The Regiment continued to fight in Italy until February 9, 1945, when LCol Hiltz received orders informing him that the 1st Canadian Corps would be transferred from Italy to Northwest Europe. The Regiment moved to Marseilles by sea and arrived in Germany on April 4. On the April 13 they were committed to a breakout of a bridgehead on the Ijssel River in Holland.

The Regiment continued it's advance into Holland and fought until April when it was realized that the last few days of the war had become a 'Phoney War' where the Regiment was not allowed to fire on the Enemy. The Germans surrender was effective 8 A.M. on May 5, 1945. Unfortunately, three hours prior to this an enemy patrol attacked D company and the Regiment suffered its last casualty on active service, Private G.S. Wamell.

The Regiment stayed in Holland for four more months and then left for Canada from Portsmouth on September 24, 1945. They arrived in Canada on October 1st, where The Premier of Nova Scotia, Angus L MacDonald, presented the Regiment with a new Nova Scotia flag to replace the one he had given them in England.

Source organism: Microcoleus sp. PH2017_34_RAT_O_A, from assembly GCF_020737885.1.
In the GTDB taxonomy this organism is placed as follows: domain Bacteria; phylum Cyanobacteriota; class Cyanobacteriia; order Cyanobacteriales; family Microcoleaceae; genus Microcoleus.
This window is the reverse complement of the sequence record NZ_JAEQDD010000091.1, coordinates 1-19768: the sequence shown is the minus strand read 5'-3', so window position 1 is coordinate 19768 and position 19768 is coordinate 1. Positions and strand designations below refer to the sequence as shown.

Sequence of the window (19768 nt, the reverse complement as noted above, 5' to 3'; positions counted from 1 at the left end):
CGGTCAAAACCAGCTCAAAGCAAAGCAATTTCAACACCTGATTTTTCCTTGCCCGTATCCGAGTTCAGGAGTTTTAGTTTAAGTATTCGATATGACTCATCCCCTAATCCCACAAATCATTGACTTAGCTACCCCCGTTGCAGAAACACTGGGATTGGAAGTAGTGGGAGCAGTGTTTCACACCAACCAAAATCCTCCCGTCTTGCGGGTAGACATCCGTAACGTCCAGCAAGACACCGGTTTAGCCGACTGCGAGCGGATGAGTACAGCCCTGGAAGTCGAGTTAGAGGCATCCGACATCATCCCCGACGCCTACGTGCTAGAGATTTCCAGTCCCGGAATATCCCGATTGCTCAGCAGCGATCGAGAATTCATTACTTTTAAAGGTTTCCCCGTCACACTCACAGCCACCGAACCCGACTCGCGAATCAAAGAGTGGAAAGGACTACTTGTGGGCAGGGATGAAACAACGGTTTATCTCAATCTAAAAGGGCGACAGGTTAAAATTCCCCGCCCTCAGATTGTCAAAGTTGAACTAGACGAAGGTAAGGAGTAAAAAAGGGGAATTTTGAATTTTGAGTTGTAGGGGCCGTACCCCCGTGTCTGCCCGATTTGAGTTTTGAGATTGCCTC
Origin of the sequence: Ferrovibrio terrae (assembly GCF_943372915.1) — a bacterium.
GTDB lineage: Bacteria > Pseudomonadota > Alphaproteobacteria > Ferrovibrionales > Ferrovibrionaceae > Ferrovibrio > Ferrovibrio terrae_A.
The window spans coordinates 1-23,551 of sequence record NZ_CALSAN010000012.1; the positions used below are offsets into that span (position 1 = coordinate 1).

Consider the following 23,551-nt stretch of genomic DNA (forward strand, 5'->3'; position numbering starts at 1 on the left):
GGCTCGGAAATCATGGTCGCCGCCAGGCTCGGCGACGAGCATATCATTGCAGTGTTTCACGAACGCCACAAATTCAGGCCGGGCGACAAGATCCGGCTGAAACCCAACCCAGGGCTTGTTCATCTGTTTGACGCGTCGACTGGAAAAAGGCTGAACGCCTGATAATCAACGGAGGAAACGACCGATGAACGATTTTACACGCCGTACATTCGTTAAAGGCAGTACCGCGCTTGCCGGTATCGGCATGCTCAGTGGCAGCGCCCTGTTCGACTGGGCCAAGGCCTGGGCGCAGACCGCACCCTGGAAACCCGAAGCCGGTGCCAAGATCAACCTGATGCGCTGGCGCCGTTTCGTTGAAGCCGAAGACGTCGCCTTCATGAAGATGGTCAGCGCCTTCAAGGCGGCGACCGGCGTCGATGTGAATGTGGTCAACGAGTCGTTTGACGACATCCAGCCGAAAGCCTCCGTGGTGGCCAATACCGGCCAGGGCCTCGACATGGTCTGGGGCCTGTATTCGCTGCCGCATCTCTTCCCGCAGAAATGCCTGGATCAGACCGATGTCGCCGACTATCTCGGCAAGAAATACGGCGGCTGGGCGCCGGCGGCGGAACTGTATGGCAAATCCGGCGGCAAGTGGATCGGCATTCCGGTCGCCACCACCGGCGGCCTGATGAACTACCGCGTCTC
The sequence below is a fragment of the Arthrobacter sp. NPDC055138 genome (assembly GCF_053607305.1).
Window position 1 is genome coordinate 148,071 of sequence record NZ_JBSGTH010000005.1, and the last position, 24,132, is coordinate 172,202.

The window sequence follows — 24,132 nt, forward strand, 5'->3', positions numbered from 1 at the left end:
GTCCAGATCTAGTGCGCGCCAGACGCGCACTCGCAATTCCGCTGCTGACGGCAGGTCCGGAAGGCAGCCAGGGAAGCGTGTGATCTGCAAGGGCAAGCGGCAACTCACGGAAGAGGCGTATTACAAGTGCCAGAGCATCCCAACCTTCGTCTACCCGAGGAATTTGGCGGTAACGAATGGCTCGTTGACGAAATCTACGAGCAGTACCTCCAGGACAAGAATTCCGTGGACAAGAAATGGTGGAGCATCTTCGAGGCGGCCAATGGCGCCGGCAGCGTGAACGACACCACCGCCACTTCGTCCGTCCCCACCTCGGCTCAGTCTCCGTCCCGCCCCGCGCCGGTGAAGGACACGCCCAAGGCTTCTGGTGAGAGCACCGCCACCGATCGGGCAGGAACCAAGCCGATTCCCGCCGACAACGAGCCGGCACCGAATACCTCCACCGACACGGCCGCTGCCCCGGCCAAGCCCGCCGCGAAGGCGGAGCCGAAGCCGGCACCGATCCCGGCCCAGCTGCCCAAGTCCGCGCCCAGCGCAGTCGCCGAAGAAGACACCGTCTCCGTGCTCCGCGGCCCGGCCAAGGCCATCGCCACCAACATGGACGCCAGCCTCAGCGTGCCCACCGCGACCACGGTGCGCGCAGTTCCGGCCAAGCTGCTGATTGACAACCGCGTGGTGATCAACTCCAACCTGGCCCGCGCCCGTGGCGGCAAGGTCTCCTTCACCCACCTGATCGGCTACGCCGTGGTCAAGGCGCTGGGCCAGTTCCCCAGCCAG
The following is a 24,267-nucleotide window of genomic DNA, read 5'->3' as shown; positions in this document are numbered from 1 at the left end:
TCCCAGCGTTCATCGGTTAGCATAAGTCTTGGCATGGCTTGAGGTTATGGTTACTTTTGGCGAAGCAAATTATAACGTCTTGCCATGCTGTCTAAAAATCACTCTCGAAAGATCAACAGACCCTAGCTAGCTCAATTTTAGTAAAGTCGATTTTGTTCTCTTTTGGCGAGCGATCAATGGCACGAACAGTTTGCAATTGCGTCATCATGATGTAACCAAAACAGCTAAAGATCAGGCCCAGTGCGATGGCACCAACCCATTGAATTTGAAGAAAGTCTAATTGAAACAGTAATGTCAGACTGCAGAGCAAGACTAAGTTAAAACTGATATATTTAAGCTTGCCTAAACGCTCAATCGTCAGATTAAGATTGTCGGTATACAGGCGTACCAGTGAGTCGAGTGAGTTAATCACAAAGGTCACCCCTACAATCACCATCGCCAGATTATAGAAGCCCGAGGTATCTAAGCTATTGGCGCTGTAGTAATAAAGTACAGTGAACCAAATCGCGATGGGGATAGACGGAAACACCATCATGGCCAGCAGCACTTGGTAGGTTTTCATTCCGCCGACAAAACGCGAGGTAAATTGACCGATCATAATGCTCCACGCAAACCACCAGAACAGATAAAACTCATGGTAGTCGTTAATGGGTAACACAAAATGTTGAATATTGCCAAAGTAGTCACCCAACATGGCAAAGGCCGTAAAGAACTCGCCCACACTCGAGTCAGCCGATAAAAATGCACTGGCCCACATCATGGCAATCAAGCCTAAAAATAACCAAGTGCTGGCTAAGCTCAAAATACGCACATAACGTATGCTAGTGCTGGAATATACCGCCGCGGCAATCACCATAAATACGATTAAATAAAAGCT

Stretching from Sicily to Holland, there are 352 graves of West Novas who paid the final sacrifice during the War. Added to this were 1084 wounded and missing.

Since World War II the Regiment has sent soldiers on UN Peace Keeping tours in countries such as Yugoslavia, Cyprus, and the Middle East and on active duty in Afghanistan. Soldiers have continued to participate in unit training both in Aldershot and Gagetown, and individually or in small groups across Canada, the united States and Great Britain.